Part II, in a nutshell, is where you find out that you have adjust the value of all your assets so that if you sell them in the future you can pay taxes on the adjusted values. It took me several blogs, articles, and Q and A websites to figure that out. I also figured out how to fill it out. I don’t have any complicated things like investments or a home business, so I could ignore most of Part II. And here’s the thing, most other people can ignore most of it, too. Unless the debt that was discharged was based on your house (e.g. student loans or credit card, the two most common reasons for receiving a 1099C), you just need to fill out line 10a.
Line 10a has its own complications, though. You fill it out with the smaller of three numbers:
It’s that third one that’s difficult to decipher from the instructions. Even the example they give is too complicated to make this easy. Nowadays, most of us have a lot of debt, so number 3 will be zero (negative numbers are rounded up to zero). If it’s not zero, then you need to worry about the rest of Part II and probably have to call a professional tax preparer.
I admit, I didn’t really explain the entirety of Form 982, but based on what I’ve read my situation is the most common. Once you fill out Form 982, transfer the numbers to the insolvency section of the cancellation of debt form of your taxes. If you are using the download version of TurboTax like I ended up doing, you’ll have to switch to form view and enter some fields manually. But it is possible to reduce or remove the tax burden you have based on getting rid of debt. And any little bit helps.
So in the rush of real life I had absolutely nothing to say last week. I still don’t have anything to say, but I am trying to post every week, so basically I’m acknowledging that there’s nothing going on. Well, there are things going on, but I haven’t finished any new projects or done any noteworthy coding.
It’s been a week or two since I worked on my patchwork quilt. It’s going to be a big sucker and I’m at a crucially monotonous part of the process. The last time I picked up a crochet hook was to make a loom band bracelet. I plan on making a different version of my zoot suit for parties, but I don’t even have the material for it yet. A friend and I are going to make a dress for her. The big news on that front is that I’ll be creating the pattern from scratch rather than using a purchased one. Hopefully that’s not a disaster.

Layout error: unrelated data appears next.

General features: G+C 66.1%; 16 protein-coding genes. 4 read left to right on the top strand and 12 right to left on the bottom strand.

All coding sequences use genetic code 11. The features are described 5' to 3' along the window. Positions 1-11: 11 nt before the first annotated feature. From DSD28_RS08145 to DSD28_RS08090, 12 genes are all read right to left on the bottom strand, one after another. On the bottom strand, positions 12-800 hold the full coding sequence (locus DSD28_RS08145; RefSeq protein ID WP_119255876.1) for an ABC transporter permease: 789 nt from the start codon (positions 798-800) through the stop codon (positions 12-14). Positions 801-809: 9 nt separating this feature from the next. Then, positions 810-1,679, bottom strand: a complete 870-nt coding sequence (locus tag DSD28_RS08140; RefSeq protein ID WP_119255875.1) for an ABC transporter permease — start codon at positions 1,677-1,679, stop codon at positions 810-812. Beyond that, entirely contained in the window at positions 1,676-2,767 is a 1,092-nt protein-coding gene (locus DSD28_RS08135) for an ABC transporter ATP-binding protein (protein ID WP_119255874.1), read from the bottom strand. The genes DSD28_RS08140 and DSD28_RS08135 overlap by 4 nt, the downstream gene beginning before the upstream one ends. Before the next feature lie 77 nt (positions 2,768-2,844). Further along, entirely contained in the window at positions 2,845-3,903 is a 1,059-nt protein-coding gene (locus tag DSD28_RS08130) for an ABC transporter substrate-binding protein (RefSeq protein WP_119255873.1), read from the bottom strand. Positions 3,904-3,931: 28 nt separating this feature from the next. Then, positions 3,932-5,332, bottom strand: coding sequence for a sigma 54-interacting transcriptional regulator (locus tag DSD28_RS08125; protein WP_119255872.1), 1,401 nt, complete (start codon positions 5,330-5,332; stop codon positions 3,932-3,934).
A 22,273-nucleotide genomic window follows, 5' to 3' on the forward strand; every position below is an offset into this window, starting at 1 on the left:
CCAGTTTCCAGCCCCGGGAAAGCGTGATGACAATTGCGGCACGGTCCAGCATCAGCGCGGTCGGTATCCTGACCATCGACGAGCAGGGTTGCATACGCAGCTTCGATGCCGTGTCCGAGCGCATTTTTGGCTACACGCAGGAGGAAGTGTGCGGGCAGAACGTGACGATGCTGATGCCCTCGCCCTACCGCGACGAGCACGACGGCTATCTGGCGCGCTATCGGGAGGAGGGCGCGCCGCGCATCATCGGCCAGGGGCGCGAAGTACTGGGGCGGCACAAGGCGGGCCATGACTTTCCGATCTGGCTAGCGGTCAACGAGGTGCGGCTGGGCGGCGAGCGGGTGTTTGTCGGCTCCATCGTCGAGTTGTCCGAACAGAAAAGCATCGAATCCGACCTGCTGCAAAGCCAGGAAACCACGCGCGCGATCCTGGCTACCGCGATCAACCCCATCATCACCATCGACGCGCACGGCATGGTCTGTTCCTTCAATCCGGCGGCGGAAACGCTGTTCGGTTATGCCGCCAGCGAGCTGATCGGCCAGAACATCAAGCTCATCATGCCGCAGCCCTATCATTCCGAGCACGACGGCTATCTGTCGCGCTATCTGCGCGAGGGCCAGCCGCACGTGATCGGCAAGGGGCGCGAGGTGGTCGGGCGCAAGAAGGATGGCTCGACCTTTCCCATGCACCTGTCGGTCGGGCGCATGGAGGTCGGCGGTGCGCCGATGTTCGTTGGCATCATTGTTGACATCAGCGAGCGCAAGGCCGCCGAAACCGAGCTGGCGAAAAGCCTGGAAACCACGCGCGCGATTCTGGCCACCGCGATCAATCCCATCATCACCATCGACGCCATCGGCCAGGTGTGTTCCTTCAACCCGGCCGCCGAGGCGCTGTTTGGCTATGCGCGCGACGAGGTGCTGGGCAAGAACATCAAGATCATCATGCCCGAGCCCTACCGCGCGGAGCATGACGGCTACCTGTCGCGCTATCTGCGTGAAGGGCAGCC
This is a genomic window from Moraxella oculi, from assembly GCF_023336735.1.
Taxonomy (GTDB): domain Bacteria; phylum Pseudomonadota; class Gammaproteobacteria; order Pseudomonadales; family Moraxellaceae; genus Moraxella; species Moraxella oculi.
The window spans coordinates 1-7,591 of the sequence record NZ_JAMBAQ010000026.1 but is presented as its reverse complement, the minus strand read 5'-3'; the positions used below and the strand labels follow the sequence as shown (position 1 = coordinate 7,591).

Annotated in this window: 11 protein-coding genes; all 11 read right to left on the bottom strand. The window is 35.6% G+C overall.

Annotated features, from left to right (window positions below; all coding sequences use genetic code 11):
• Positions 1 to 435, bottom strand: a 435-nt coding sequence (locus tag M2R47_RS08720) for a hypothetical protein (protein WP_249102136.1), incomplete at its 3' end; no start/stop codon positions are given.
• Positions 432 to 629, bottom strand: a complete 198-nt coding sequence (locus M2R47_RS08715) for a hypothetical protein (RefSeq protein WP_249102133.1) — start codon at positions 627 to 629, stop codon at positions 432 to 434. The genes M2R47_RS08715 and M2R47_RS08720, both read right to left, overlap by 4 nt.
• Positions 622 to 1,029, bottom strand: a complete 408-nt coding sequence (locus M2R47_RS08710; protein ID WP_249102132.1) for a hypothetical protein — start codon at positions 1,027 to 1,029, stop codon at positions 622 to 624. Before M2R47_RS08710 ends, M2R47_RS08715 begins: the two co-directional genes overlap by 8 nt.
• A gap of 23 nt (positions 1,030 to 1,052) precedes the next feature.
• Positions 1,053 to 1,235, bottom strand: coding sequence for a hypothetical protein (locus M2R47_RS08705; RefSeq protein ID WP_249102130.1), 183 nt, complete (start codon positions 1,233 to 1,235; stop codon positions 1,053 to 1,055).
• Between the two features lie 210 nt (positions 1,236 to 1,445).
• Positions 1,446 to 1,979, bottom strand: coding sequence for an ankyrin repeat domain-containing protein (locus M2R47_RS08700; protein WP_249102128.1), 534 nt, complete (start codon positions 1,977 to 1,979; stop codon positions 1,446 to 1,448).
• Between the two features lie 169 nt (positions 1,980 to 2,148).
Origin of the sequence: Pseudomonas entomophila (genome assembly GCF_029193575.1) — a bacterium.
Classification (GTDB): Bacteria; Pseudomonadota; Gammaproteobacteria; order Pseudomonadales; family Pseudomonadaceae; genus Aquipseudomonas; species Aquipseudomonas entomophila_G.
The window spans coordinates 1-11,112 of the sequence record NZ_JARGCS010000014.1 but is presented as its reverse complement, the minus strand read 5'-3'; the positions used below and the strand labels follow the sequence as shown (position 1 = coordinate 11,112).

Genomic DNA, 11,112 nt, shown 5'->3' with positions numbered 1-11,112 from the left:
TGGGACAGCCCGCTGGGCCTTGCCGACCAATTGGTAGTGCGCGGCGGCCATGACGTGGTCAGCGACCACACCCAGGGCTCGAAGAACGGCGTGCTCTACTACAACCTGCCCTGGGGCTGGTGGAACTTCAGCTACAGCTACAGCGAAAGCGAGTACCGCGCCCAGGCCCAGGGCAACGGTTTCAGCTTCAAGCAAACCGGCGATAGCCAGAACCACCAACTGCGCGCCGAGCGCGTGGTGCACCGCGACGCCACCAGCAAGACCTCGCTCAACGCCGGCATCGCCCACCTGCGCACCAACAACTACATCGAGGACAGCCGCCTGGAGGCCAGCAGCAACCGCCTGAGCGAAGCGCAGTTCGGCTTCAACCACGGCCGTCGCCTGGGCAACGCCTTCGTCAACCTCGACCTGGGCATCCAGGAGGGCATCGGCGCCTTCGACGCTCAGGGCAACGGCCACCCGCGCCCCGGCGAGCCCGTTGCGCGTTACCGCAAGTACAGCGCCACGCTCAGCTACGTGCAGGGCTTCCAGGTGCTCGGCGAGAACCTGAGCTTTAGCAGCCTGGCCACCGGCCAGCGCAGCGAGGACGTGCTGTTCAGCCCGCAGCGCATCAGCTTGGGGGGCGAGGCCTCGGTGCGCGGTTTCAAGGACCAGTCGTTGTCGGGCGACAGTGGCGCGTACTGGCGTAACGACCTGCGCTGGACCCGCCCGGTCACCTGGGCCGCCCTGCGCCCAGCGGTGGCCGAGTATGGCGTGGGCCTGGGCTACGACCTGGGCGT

On the coding front, I’ve moved back from VBA to DXL again at work. There’s nothing quite like using old code to create a new project and realizing that you’ve done something completely silly in the past that needs to be corrected. Without going into too much detail, I basically had a loop running in a Layout script rather than the script it was added from. So hundreds of loops instead of one. The bright side is that I’ll be making the script amazingly more efficient to run now.
Oh, and Happy St. Patrick’s day, I guess. I don’t know. I’ve always been more of a William of Orange man, myself. But then again, I’m quite contrary.
For about six months now, I’ve been struggling with a bit of Word automation for a project at work. And it’s one of those only too common instances where I can just record a macro and go from there.
I have several documents exported from a DOORS database that contain embedded Word documents. Every time I create these documents, I need to open the embedded documents, copy the contents, close the embedded documents, deleted the embedded documents, then paste the contents in their place. It’s completely quick and easy, but because I have to do it regularly, it would benefit from automation.
Usually Google is my friend when it comes to questions like this, but I ran into several issues this time. First of all, it’s hard to figure out what terms to use in my search. I looked for variations of copy embedded documents in Word. That gave me lots of things that were similar, but not quite right. And the more variations I used, the more I found all the same results popping up. I ended up with several bits of code that seemed like they would work, but didn’t.